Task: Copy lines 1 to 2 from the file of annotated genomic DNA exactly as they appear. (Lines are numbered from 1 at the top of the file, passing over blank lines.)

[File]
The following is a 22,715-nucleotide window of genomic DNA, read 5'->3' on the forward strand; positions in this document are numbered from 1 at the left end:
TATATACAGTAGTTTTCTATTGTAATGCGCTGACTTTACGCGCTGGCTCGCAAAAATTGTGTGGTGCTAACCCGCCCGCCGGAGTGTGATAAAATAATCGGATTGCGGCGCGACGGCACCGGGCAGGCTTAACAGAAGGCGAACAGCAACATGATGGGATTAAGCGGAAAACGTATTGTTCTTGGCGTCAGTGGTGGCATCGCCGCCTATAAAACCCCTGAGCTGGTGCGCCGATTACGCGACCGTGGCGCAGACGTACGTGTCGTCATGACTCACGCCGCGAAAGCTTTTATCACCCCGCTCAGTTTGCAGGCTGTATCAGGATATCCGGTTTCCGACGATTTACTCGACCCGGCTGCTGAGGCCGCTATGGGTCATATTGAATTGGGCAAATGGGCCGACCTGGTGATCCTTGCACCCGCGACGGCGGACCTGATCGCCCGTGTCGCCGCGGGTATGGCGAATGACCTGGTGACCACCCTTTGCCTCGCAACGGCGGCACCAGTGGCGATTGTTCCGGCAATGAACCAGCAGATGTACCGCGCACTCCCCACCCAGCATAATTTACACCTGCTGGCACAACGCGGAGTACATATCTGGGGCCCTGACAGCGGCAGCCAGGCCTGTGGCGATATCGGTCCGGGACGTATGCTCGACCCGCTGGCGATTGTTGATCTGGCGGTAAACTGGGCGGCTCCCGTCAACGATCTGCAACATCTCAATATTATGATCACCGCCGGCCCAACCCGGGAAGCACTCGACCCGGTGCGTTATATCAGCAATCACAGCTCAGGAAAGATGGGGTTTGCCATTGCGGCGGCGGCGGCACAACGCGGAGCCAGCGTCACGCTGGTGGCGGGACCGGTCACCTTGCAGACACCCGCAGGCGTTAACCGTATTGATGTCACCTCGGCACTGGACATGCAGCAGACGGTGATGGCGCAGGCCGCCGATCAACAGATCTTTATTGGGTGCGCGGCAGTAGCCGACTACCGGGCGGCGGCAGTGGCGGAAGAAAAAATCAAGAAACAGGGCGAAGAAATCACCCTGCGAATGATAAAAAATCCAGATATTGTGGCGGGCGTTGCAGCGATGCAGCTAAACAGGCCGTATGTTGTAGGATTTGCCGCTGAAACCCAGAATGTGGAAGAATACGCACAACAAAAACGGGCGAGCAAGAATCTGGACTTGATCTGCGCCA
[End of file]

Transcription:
The following is a 22,715-nucleotide window of genomic DNA, read 5'->3' on the forward strand; positions in this document are numbered from 1 at the left end:
TATATACAGTAGTTTTCTATTGTAATGCGCTGACTTTACGCGCTGGCTCGCAAAAATTGTGTGGTGCTAACCCGCCCGCCGGAGTGTGATAAAATAATCGGATTGCGGCGCGACGGCACCGGGCAGGCTTAACAGAAGGCGAACAGCAACATGATGGGATTAAGCGGAAAACGTATTGTTCTTGGCGTCAGTGGTGGCATCGCCGCCTATAAAACCCCTGAGCTGGTGCGCCGATTACGCGACCGTGGCGCAGACGTACGTGTCGTCATGACTCACGCCGCGAAAGCTTTTATCACCCCGCTCAGTTTGCAGGCTGTATCAGGATATCCGGTTTCCGACGATTTACTCGACCCGGCTGCTGAGGCCGCTATGGGTCATATTGAATTGGGCAAATGGGCCGACCTGGTGATCCTTGCACCCGCGACGGCGGACCTGATCGCCCGTGTCGCCGCGGGTATGGCGAATGACCTGGTGACCACCCTTTGCCTCGCAACGGCGGCACCAGTGGCGATTGTTCCGGCAATGAACCAGCAGATGTACCGCGCACTCCCCACCCAGCATAATTTACACCTGCTGGCACAACGCGGAGTACATATCTGGGGCCCTGACAGCGGCAGCCAGGCCTGTGGCGATATCGGTCCGGGACGTATGCTCGACCCGCTGGCGATTGTTGATCTGGCGGTAAACTGGGCGGCTCCCGTCAACGATCTGCAACATCTCAATATTATGATCACCGCCGGCCCAACCCGGGAAGCACTCGACCCGGTGCGTTATATCAGCAATCACAGCTCAGGAAAGATGGGGTTTGCCATTGCGGCGGCGGCGGCACAACGCGGAGCCAGCGTCACGCTGGTGGCGGGACCGGTCACCTTGCAGACACCCGCAGGCGTTAACCGTATTGATGTCACCTCGGCACTGGACATGCAGCAGACGGTGATGGCGCAGGCCGCCGATCAACAGATCTTTATTGGGTGCGCGGCAGTAGCCGACTACCGGGCGGCGGCAGTGGCGGAAGAAAAAATCAAGAAACAGGGCGAAGAAATCACCCTGCGAATGATAAAAAATCCAGATATTGTGGCGGGCGTTGCAGCGATGCAGCTAAACAGGCCGTATGTTGTAGGATTTGCCGCTGAAACCCAGAATGTGGAAGAATACGCACAACAAAAACGGGCGAGCAAGAATCTGGACTTGATCTGCGCCA